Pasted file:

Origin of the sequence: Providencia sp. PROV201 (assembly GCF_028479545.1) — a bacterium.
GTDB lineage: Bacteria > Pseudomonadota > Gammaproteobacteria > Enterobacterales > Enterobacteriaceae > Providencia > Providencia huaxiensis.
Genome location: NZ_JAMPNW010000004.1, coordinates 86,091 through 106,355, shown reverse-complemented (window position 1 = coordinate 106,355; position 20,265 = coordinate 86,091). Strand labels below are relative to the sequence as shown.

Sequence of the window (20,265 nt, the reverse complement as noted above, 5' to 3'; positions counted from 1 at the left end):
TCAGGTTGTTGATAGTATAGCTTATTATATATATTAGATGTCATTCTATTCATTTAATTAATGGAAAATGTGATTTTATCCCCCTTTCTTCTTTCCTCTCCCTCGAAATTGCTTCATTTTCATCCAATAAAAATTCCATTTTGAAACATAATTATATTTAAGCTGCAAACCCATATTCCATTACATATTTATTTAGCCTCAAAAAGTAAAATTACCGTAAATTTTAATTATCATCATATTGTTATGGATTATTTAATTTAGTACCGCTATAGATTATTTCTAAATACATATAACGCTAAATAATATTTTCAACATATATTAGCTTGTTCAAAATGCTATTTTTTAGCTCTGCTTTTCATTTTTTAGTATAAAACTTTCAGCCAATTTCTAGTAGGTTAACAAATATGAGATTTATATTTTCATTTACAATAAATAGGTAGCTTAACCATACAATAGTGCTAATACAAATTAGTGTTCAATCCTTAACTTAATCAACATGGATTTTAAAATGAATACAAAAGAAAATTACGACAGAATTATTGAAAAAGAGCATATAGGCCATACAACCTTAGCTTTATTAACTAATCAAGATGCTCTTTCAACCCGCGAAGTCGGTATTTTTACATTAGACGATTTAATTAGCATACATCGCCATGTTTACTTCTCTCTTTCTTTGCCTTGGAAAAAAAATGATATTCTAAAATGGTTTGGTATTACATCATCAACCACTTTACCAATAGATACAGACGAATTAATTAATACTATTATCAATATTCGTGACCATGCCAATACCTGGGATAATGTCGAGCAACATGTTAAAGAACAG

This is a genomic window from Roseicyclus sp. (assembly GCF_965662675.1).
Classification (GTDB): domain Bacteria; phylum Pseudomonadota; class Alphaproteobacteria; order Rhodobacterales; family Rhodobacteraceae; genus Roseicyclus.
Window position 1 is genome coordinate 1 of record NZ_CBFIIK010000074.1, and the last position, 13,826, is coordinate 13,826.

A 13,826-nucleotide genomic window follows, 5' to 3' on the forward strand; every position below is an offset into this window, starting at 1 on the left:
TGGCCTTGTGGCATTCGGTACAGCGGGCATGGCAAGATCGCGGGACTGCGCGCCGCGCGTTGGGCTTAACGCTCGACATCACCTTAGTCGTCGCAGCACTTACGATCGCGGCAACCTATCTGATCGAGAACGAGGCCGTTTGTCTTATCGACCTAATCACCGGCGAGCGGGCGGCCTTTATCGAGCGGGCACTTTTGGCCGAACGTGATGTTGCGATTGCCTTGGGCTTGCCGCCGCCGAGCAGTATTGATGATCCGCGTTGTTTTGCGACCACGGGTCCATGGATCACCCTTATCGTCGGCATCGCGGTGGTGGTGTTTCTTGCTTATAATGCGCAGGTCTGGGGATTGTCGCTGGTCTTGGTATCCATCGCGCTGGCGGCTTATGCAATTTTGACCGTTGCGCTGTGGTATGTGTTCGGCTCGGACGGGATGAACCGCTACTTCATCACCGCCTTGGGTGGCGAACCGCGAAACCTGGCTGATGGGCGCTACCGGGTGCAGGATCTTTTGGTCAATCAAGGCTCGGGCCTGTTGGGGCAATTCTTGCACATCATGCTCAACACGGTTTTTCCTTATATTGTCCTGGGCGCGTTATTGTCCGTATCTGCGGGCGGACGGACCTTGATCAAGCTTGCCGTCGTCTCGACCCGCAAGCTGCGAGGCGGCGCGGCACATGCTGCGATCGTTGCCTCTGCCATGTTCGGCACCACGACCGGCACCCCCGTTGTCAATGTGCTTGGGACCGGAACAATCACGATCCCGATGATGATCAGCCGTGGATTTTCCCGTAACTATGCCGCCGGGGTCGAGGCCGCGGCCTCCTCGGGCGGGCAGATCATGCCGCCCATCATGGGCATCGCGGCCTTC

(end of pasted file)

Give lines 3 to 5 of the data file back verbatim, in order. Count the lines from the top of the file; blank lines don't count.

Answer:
Genome location: NZ_JAMPNW010000004.1, coordinates 86,091 through 106,355, shown reverse-complemented (window position 1 = coordinate 106,355; position 20,265 = coordinate 86,091). Strand labels below are relative to the sequence as shown.

Sequence of the window (20,265 nt, the reverse complement as noted above, 5' to 3'; positions counted from 1 at the left end):
TCAGGTTGTTGATAGTATAGCTTATTATATATATTAGATGTCATTCTATTCATTTAATTAATGGAAAATGTGATTTTATCCCCCTTTCTTCTTTCCTCTCCCTCGAAATTGCTTCATTTTCATCCAATAAAAATTCCATTTTGAAACATAATTATATTTAAGCTGCAAACCCATATTCCATTACATATTTATTTAGCCTCAAAAAGTAAAATTACCGTAAATTTTAATTATCATCATATTGTTATGGATTATTTAATTTAGTACCGCTATAGATTATTTCTAAATACATATAACGCTAAATAATATTTTCAACATATATTAGCTTGTTCAAAATGCTATTTTTTAGCTCTGCTTTTCATTTTTTAGTATAAAACTTTCAGCCAATTTCTAGTAGGTTAACAAATATGAGATTTATATTTTCATTTACAATAAATAGGTAGCTTAACCATACAATAGTGCTAATACAAATTAGTGTTCAATCCTTAACTTAATCAACATGGATTTTAAAATGAATACAAAAGAAAATTACGACAGAATTATTGAAAAAGAGCATATAGGCCATACAACCTTAGCTTTATTAACTAATCAAGATGCTCTTTCAACCCGCGAAGTCGGTATTTTTACATTAGACGATTTAATTAGCATACATCGCCATGTTTACTTCTCTCTTTCTTTGCCTTGGAAAAAAAATGATATTCTAAAATGGTTTGGTATTACATCATCAACCACTTTACCAATAGATACAGACGAATTAATTAATACTATTATCAATATTCGTGACCATGCCAATACCTGGGATAATGTCGAGCAACATGTTAAAGAACAG